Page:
I used to work at a company that placed a lot of people on a project that was written in C#, these people had no experience of C#. The project was for a government/public sector project. I am not surprised at all that these things happen.
I'm sorry, but you can't blame C#. It's like a surgeon blaming a unfamiliar scalpel manufacturer for a surgical mistake. This could be one of those if-it's-not-in-the-Acceptance-Criteria-,-even-if-it-makes-all-the-sense-in-the-world-,-don't-do-it kinds of things. Or, someone didn't do their due-diligence when writing them up.
not blaming c#, blaming the company on putting people with no skill in c# on a c# project
Kinda washes. But bad design is bad design no matter the language. Having to deal with a unfamiliar language is a distraction for sure, but that's a productivity not a quality issue.
Of course it is, if your unfamiliar with a language and you can't expect the deadlines to be met with perfect design? a lot of time wasted on learning, which leads to rushed/panicked work and ultimately bad design. I don't think putting anyone with programming skills on any role is a solution or okay. You're assuming everyone has a great knowledge of programming and you end up putting some people under unnecessary stress. This could all be resolved by hiring/putting people on the team with the right skills.
It still doesn't matter how unfamiliar with a language one is. UI blunders are language agnostic. In fact, they're programmer agnostic. Even an expert in C# wouldn't necessarily be responsible for a UI decision. As programmers, we design software to accomplish a job and that doesn't always include usability. While some programmers are better at catching this stuff and maybe even have an eye for UI, most of the time (particularly with UI), we are told what the UI is supposed to look like. On the other side of things, I often catch UI blunders like this and am told to shut up an color. A non-technical person should have reviewed this an identified the potential problem.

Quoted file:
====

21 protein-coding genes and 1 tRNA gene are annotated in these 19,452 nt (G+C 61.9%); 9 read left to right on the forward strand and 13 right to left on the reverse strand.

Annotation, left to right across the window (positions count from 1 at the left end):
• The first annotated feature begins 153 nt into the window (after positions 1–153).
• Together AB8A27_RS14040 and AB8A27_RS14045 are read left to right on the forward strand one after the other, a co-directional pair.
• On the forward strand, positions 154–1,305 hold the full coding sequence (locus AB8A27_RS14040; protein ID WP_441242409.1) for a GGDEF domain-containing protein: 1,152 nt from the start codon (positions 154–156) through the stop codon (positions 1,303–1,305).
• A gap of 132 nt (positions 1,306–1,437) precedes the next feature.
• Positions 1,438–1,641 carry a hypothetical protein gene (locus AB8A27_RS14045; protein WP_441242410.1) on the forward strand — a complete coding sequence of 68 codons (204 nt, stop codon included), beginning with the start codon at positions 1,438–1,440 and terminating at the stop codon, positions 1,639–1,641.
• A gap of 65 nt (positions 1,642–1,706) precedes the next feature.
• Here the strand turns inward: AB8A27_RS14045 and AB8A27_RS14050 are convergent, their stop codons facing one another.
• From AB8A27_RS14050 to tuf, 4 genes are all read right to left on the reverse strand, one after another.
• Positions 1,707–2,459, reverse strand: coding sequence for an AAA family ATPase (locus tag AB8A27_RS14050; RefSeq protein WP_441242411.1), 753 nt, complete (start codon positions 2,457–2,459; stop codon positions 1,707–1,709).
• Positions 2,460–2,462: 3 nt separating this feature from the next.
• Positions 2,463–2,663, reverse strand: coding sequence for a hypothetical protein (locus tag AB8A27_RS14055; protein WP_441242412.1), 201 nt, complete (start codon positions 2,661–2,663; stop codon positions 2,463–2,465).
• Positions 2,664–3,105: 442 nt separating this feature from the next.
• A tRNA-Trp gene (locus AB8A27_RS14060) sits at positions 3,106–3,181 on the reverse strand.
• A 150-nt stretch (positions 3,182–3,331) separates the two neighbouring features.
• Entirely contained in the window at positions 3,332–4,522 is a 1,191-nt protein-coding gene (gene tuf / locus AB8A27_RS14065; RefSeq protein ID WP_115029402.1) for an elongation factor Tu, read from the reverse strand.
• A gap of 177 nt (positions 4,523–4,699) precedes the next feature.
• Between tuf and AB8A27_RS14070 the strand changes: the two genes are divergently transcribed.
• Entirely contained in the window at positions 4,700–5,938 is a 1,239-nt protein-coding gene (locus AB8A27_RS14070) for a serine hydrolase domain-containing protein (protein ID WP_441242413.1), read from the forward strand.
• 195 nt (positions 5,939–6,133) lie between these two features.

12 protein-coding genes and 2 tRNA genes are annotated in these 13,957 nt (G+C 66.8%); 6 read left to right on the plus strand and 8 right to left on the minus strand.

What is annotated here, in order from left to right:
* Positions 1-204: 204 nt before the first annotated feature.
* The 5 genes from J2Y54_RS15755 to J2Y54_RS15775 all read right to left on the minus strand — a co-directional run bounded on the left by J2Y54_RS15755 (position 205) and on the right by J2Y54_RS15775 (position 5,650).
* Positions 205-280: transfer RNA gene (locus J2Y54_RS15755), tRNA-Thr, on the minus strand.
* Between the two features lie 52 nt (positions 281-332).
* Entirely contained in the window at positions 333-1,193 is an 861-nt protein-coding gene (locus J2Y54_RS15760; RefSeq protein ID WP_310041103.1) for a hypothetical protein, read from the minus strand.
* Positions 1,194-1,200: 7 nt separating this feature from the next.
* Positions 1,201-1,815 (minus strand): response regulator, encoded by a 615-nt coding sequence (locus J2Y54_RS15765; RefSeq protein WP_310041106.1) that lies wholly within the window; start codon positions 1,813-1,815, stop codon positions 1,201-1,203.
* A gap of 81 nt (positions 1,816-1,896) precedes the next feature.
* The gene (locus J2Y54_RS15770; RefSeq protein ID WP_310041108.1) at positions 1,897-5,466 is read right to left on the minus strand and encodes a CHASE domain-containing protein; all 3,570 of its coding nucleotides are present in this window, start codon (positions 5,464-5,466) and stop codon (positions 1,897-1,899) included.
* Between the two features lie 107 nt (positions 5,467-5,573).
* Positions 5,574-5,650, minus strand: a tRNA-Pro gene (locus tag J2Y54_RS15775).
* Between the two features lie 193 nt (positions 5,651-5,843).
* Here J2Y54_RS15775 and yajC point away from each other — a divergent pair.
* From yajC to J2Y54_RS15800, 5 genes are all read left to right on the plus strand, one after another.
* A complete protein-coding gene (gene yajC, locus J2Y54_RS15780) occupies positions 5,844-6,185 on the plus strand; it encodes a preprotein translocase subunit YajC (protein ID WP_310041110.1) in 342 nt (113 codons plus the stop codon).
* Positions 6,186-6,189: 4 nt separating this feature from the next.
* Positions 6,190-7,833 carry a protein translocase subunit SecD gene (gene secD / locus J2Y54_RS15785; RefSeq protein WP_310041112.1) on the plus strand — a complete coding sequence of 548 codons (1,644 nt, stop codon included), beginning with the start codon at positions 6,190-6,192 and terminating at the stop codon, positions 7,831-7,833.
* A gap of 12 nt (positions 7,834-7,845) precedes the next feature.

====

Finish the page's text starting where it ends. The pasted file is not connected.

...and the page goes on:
"Uh hey... I realized that we asked for this, but is it really such a great idea to store the hydrochloric acid in an unmarked mountain dew bottle in the fridge next to the mountain dew?"
This was a management failure, not a programmer failure.
Thats a very romanticised view, especially when it comes to big contracting companies. I was on many projects where things needed to be done yesterday and there was minimal input if at all from a design team. Yes this is a management problem. However if your unfamiliar with a language and you have to hit a deadline and you're unfamiliar with how to create different ui components you're going to build you know. In this instance a drop down menu with two options. Often people reviewing these UI's aren't design/UX savvy, and just think "does it work", and it gets through.
These people are as stressed as each other and are pressured to get things done. There is a difference between being unfamiliar and not knowing anything at all about a language.
You're example is a little exaggerated, so lets keep to the point. A drop down menu might seem okay to some people and not to others, point proven by this article. I am willing to bet that this was done to get the job done, not to be perfectly designed. My example was to illustrate that people in charge of these contracts don't care to much about quality but how fast they can get a job done. If they have hot bodies on seats, then they can work on this project, not caring what they are skilled in.
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